We rescued those children from harm's way, but know this: this man had been exploiting them, and producing child exploitation material, for eight months – and sharing that material with other offenders. And if he wasn't stopped, he would have continued to do so.

We solved that case because we identified the victims.

But when INTERPOL looked at the unique images on their database, more than 1.1 million images and videos, there were nearly 600,000 unidentified victims. Children that we have no idea who or where they are.

How do you bring justice to an offender's doorstep when you don't know where their doorstep is?

The Dark Web doesn't only provide anonymity for individuals and networks, but for whole websites, servers, untold volumes of material.

It's a digital blackspot.

The 'We Protect' Global Alliance estimates 2.8 million users across just the ten most harmful Dark Web sites.

2.8 million users, logging on, ordering whatever they want. I quote here from a dark web forum from one of our investigations, involving a child who was continually sexually abused, and on show for the entire criminal network: 'love your 5yo. Next time, place candles around her in a circle and write a greeting note on her stomach to the group'.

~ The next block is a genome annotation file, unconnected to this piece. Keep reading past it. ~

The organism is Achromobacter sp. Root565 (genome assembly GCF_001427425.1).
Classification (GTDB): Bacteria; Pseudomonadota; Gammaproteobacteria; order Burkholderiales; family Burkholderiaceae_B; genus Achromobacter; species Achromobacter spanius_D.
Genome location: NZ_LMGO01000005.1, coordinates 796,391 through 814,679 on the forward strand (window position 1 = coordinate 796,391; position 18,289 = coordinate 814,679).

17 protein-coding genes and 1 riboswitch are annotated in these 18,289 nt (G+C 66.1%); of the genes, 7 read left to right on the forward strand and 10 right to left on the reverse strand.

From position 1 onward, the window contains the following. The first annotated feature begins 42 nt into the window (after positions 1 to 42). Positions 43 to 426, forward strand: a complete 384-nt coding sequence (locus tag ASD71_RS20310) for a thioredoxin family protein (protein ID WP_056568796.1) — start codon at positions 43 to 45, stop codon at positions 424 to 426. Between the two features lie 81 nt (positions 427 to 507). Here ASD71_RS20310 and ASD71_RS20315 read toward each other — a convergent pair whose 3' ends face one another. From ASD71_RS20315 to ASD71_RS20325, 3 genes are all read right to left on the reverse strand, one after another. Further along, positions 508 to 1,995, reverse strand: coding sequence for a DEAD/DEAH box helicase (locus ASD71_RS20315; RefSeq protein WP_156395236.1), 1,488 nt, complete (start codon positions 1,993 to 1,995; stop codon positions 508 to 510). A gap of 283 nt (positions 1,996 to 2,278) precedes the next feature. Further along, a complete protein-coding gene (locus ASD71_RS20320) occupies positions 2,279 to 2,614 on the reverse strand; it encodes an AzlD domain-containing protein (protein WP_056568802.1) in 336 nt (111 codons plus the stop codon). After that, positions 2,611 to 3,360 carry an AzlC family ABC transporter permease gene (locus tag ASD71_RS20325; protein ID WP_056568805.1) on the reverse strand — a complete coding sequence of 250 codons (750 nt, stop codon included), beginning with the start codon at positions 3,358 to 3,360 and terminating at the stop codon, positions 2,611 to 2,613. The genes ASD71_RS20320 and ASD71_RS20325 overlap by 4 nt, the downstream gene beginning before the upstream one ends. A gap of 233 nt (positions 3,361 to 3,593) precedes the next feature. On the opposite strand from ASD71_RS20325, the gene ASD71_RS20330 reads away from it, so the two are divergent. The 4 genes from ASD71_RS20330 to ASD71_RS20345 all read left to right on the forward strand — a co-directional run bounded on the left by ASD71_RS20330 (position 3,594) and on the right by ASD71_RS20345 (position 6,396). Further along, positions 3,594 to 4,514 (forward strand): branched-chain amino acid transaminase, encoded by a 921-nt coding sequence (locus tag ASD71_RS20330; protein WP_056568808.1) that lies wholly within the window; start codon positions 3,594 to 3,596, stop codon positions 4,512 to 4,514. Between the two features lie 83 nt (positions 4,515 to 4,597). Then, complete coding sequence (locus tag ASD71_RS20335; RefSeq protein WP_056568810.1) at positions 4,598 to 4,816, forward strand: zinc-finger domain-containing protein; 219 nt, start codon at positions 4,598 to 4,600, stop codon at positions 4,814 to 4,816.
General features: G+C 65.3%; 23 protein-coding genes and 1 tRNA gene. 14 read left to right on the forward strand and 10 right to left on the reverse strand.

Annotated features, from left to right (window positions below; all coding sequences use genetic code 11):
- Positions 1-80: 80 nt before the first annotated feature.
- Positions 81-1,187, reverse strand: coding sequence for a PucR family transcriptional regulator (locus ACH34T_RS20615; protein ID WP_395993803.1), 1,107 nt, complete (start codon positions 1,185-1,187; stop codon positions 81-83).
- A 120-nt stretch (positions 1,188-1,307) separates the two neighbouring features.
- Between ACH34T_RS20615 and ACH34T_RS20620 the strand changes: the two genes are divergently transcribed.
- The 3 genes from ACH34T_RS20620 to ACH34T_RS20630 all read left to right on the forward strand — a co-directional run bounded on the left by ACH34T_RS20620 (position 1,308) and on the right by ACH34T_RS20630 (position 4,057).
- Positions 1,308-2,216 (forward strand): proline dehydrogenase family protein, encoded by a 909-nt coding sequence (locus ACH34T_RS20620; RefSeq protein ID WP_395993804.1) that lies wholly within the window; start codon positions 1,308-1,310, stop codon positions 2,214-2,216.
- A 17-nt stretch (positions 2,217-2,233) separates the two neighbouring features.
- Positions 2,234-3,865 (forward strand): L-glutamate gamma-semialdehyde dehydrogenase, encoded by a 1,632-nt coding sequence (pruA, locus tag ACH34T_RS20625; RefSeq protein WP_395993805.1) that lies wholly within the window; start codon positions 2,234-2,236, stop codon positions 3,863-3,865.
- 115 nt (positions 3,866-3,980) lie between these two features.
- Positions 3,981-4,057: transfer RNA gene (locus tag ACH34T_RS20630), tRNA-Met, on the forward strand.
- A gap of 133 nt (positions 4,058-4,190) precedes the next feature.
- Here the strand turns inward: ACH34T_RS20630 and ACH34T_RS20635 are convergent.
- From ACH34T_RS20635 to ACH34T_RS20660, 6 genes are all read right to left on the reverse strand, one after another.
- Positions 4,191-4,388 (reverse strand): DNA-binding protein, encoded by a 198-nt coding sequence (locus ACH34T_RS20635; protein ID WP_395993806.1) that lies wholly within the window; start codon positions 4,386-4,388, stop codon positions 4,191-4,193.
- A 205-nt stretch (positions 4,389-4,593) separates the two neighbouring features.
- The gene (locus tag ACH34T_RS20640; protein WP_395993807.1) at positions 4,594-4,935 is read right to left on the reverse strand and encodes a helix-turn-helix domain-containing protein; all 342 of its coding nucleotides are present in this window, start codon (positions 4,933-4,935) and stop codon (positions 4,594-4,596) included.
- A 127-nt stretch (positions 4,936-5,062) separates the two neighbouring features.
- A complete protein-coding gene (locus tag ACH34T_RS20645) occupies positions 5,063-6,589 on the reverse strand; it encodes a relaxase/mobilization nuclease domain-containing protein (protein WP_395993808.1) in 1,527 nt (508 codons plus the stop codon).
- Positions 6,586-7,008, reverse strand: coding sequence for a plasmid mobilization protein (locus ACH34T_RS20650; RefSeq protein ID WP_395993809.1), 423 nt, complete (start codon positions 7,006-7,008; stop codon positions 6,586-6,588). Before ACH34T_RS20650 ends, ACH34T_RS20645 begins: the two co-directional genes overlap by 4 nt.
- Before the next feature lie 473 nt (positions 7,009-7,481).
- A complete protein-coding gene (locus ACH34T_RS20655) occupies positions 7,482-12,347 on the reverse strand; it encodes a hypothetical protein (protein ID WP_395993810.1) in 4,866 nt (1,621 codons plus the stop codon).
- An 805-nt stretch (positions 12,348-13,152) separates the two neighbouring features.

Predators are directing this abuse like they're directing films.

A family carer arrested in South Australia ran a dark web site with 45,000 active members worldwide. He was a contact offender – and we see people moving from viewing material to abusing children themselves, as they become drawn further into these horrific networks. There are Australian forums active right now with over 100,000 members, and global sites with over a million visitors, all of whom believe they can offend with impunity. They fear us, but they believe we can't find them. We have to continue to hunt them down, and we won't stop.

Our capabilities and legislation are evolving to meet this threat.

I understand that encryption protects a lot of things, but when it is weaponised to harm our children then we need to consider our response. And I welcome innovative ideas from industry, but we have an immediate problem to address.

Industry has been playing an active role. In 2018, a US NGO received 18.4 million 'cyber tip' referrals from tech companies.

But the bulk of those – 12 million of them – are from Facebook. And once it encrypts its Messenger service, we may lose them all.

If we can work together on this, and find solutions that are safeguarded, proportionate, and just, then we can better protect our children.